×
Log in to StudySoup
Get Full Access to Fundamentals Of Probability, With Stochastic Processes - 3 Edition - Chapter 11.3 - Problem 9
Join StudySoup for FREE
Get Full Access to Fundamentals Of Probability, With Stochastic Processes - 3 Edition - Chapter 11.3 - Problem 9

Already have an account? Login here
×
Reset your password

Suppose that X is a random variable with E(X) = Var(X) = .

Fundamentals of Probability, with Stochastic Processes | 3rd Edition | ISBN: 9780131453401 | Authors: Saeed Ghahramani ISBN: 9780131453401 223

Solution for problem 9 Chapter 11.3

Fundamentals of Probability, with Stochastic Processes | 3rd Edition

  • Textbook Solutions
  • 2901 Step-by-step solutions solved by professors and subject experts
  • Get 24/7 help from StudySoup virtual teaching assistants
Fundamentals of Probability, with Stochastic Processes | 3rd Edition | ISBN: 9780131453401 | Authors: Saeed Ghahramani

Fundamentals of Probability, with Stochastic Processes | 3rd Edition

4 5 1 418 Reviews
25
1
Problem 9

Suppose that X is a random variable with E(X) = Var(X) = . What does Chebyshevs inequality say about P (X > 2)?

Step-by-Step Solution:
Step 1 of 3

Chapter 7: Energy Balance and Weight Control Section 7.1: Energy Balance • Energy balance: the energy you take in (food) matches the energy you put out (calorie burn) - Positive energy balance: when you eat more calories than you burn. - Negative energy balance: when you eat fewer calories than you burn. • Basal metabolism (BMR): the minimum amount of calories the body needs to support itself in a fasting state (not eating). - 1 kcal/kg for men per hour - .9 kcal/kg for women per hour • Resting metabolism: the amount of calories the body uses when a person hasn’t eaten for 4 hours. • Thermic effect of food: when your metabolism is increased during the absorption, digestion, and metabolism of carbs, proteins, and fats. • Bomb calorimeter: a device that determines how many calories are in a food. Section 7.2: Determination of Energy Use by the Body • Direct calorimeter: measuring the heat released from a person’s body to determine their energy use. This is done in an insulated chamber. • Indirect calorimeter: measuring the oxygen uptake and carbon dioxide output to determine the energy used by a person’s body. Section 7.3: Assessing Healthy Body Weight • Body mass index (BMI): the weight that a person should be at based on their height. - Underweight: less than 18.5 - Healthy weight: between 18.5 and 24.9 - Overweight: between 25 and 29.9 - Obese: between 30-39.9 - Severely obese: over 40 • Ways to determine body fat content - Under water weighing: weighing a person under water on a standard scale to determine body fat. - Air displacement: when a person goes into a chamber and the volume space they take up determines their body fat. - Bioelectrical impedance: when a low energy electrical current is put through a person to see how much body fat they have. The higher the body fat, the more resistance from the current. - Dual energy x-ray absorptiometry (DEXA): multiple low energy x rays that are used to determine body composition and bone mass. This is the most accurate. Chapter 7: Energy Balance and Weight Control • Obesity: a condition where too much fat on the body can lead to further health complications. - Upper body obesity: this type of obesity is caused by insulin resistance and is also known as central/abdominal obesity, where there is excess fat in the abdominal region. (Apple shaped) o This can lead to health problems like diabetes, high blood lipids, and heart disease. - Lower body obesity: this type of obesity is triggered by estrogen and progesterone hormones and leads to larger thighs and gluteus. (Pear shaped) Section 7.4: Why Some People Are Obese—Nature Versus Nurture • Genetic and environmental factors can increase the risk of obesity. - Where your fat is stored, is determined by genetics. - Genes account for 70% of the weight differences between people. • Identical twins show the same weight gain patterns. • Humans have a thrifty metabolism—this means that their bodies store fat readily, just incase it ever needs it. • Set point theory: states that humans have a genetically pre determined body weight/fat content. • Leptin: a hormone that is made by adipose tissue, which influences the regulation of fat mass. Section 7.5: Treatment of Overweight and Obesity • Medications for weight loss: drugs that help a person lose weight. Usually used for people with a BMI of 30 or higher or a BMI of 27 to 29.9 with weight related medical conditions (heart disease, diabetes, etc.) - Amphetamine: medications that enhance central nervous system stimulation. • Obesity treatments - Very low calorie diets (VLCD): a diet that puts an obese person on 400-800 calories per day (more proteins that carbs). - Gastroplasty: a surgery where doctors staple a persons’ stomach so that they eat less. - Sleeve gastrectomy: a surgery where doctors reduce a persons’ stomach to about the size of a banana. • Types of diets - Unreliable diets: weight loss diets that typically aren’t safe and possess the following qualities o Quick weight loss o Limit food selections o Recommend expensive supplements o Claim that there is no need to exercise Chapter 7: Energy Balance and Weight Control - High protein, low carb diets: where most of a person’s calories come from protein, and minimal calories come from carbs. - Carb focused diets: where most all calories come from carbs, and minimal come from fats and proteins. - Low fat diets: where fats are kept to a minimum in a person’s diet.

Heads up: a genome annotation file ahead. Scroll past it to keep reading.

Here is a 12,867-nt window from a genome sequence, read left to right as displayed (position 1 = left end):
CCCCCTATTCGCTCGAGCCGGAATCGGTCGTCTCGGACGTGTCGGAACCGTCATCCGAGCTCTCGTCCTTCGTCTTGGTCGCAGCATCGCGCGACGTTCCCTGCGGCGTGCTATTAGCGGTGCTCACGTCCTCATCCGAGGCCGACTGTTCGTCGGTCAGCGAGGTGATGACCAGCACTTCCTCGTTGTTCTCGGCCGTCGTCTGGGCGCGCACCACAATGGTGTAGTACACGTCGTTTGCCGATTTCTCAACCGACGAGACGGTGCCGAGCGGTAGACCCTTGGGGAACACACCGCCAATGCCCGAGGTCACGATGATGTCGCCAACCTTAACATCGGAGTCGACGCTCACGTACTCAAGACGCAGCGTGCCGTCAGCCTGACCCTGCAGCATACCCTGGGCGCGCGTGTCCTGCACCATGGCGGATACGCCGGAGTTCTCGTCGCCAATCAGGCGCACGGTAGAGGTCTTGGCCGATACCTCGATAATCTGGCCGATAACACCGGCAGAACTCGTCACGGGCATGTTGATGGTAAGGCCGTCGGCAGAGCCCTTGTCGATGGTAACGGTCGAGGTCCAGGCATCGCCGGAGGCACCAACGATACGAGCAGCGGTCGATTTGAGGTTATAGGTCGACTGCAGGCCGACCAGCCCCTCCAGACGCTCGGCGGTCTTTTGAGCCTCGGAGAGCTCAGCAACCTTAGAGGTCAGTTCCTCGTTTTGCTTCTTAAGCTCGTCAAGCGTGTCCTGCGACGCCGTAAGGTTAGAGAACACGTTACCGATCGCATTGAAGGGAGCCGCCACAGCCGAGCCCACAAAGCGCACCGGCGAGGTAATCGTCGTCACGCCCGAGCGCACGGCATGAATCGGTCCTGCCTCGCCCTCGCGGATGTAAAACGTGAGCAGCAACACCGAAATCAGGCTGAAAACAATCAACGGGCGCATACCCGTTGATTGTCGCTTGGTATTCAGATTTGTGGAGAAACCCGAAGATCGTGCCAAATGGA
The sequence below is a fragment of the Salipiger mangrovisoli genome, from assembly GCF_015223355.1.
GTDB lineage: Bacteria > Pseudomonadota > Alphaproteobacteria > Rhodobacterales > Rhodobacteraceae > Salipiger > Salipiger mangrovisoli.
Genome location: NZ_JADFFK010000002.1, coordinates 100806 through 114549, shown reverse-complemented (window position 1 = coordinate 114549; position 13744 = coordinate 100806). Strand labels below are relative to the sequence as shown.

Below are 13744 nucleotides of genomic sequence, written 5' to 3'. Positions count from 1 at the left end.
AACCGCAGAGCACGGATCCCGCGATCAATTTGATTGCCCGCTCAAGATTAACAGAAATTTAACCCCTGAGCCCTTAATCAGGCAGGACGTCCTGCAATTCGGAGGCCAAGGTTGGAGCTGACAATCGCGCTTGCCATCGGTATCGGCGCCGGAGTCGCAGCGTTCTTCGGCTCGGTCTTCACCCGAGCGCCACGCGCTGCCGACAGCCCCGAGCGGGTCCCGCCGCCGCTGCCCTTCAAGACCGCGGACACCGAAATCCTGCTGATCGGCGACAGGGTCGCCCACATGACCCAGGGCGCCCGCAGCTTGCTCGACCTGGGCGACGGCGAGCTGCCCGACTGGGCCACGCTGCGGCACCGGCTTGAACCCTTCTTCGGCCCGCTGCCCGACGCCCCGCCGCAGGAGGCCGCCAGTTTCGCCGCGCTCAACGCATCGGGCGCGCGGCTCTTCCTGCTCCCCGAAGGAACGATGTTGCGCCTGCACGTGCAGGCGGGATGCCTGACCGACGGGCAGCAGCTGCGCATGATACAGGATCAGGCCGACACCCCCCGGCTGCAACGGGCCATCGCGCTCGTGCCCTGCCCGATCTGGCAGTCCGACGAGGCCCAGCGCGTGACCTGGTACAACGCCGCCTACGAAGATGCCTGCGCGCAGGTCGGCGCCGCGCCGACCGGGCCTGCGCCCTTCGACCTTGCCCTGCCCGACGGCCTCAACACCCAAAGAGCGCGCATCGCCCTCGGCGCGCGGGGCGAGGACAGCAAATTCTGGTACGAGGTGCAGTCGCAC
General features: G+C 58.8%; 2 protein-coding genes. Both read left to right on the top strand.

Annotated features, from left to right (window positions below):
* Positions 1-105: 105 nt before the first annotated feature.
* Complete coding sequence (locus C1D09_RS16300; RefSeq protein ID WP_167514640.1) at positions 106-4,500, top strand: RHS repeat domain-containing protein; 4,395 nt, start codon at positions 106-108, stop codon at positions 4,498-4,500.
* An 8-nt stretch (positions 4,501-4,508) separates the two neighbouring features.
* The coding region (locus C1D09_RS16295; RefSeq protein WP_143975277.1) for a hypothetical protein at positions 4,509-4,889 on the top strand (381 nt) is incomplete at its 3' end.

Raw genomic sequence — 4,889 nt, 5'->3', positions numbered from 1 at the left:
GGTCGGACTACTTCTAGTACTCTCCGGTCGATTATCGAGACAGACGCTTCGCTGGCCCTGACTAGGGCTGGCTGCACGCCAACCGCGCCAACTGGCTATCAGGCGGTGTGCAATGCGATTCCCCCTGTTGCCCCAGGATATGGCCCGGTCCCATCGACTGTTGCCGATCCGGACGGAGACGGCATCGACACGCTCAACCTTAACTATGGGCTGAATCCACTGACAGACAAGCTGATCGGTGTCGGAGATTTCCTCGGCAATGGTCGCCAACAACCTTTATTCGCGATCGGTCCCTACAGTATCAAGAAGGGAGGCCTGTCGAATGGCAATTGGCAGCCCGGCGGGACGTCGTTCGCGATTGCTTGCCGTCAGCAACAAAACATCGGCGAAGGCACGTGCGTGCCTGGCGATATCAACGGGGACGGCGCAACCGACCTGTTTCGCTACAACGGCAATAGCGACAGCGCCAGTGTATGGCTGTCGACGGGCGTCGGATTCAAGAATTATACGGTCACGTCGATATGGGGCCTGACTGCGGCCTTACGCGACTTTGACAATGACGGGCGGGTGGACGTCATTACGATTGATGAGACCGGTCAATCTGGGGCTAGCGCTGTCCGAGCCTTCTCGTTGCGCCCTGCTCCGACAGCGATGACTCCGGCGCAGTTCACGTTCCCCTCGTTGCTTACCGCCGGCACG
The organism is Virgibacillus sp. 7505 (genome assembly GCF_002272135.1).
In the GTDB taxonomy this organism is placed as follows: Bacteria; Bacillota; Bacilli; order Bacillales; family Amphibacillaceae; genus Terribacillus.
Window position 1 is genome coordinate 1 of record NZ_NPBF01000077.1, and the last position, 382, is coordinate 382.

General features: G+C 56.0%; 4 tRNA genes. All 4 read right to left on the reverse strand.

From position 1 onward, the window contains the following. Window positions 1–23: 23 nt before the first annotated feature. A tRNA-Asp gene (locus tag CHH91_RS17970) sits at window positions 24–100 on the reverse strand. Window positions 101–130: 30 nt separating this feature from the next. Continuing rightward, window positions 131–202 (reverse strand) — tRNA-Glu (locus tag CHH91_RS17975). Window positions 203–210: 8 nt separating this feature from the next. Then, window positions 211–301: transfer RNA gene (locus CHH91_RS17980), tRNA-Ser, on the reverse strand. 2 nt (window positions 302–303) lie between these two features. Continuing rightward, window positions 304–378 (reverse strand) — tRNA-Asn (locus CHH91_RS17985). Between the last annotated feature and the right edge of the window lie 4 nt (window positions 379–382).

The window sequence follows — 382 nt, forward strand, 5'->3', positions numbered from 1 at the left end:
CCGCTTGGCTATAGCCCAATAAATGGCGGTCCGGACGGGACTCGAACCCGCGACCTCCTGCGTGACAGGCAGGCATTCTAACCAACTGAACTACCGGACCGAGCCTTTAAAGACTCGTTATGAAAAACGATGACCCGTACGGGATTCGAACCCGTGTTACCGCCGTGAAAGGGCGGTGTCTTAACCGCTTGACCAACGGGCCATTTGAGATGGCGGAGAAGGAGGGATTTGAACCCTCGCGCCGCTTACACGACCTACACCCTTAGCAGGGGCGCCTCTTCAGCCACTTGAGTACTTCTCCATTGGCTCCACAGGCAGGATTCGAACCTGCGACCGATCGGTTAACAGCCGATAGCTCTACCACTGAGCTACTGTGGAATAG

Step 2 of 3

Chapter 11.3, Problem 9 is Solved
Step 3 of 3

Textbook: Fundamentals of Probability, with Stochastic Processes
Edition: 3
Author: Saeed Ghahramani
ISBN: 9780131453401

Other solutions

People also purchased

Related chapters

Unlock Textbook Solution

Enter your email below to unlock your verified solution to:

Suppose that X is a random variable with E(X) = Var(X) = .